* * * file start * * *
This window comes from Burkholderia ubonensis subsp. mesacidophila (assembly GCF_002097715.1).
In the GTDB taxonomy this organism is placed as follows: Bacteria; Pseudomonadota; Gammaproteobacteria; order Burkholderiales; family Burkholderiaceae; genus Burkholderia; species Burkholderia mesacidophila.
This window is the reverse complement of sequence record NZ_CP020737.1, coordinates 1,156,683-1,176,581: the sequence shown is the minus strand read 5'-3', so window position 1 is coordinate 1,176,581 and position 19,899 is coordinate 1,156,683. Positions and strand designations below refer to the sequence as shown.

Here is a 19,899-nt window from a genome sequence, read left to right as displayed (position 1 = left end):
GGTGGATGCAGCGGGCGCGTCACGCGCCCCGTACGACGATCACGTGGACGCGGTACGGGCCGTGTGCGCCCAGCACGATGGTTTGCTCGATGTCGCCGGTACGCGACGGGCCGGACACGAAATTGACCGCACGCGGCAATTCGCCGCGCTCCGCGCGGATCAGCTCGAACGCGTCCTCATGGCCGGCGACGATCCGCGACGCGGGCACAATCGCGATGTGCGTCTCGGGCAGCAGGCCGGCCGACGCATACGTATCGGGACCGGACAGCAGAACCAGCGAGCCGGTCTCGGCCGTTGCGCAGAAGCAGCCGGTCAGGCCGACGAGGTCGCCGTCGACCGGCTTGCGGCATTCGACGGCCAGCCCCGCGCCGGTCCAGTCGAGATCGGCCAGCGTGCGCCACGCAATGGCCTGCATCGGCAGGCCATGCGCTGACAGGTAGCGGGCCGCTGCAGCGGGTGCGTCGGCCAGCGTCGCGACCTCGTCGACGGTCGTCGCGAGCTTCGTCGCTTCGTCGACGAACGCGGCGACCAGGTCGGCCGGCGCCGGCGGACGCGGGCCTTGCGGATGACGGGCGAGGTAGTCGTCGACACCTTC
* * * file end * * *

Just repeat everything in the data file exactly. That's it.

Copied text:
This window comes from Burkholderia ubonensis subsp. mesacidophila (assembly GCF_002097715.1).
In the GTDB taxonomy this organism is placed as follows: Bacteria; Pseudomonadota; Gammaproteobacteria; order Burkholderiales; family Burkholderiaceae; genus Burkholderia; species Burkholderia mesacidophila.
This window is the reverse complement of sequence record NZ_CP020737.1, coordinates 1,156,683-1,176,581: the sequence shown is the minus strand read 5'-3', so window position 1 is coordinate 1,176,581 and position 19,899 is coordinate 1,156,683. Positions and strand designations below refer to the sequence as shown.

Here is a 19,899-nt window from a genome sequence, read left to right as displayed (position 1 = left end):
GGTGGATGCAGCGGGCGCGTCACGCGCCCCGTACGACGATCACGTGGACGCGGTACGGGCCGTGTGCGCCCAGCACGATGGTTTGCTCGATGTCGCCGGTACGCGACGGGCCGGACACGAAATTGACCGCACGCGGCAATTCGCCGCGCTCCGCGCGGATCAGCTCGAACGCGTCCTCATGGCCGGCGACGATCCGCGACGCGGGCACAATCGCGATGTGCGTCTCGGGCAGCAGGCCGGCCGACGCATACGTATCGGGACCGGACAGCAGAACCAGCGAGCCGGTCTCGGCCGTTGCGCAGAAGCAGCCGGTCAGGCCGACGAGGTCGCCGTCGACCGGCTTGCGGCATTCGACGGCCAGCCCCGCGCCGGTCCAGTCGAGATCGGCCAGCGTGCGCCACGCAATGGCCTGCATCGGCAGGCCATGCGCTGACAGGTAGCGGGCCGCTGCAGCGGGTGCGTCGGCCAGCGTCGCGACCTCGTCGACGGTCGTCGCGAGCTTCGTCGCTTCGTCGACGAACGCGGCGACCAGGTCGGCCGGCGCCGGCGGACGCGGGCCTTGCGGATGACGGGCGAGGTAGTCGTCGACACCTTC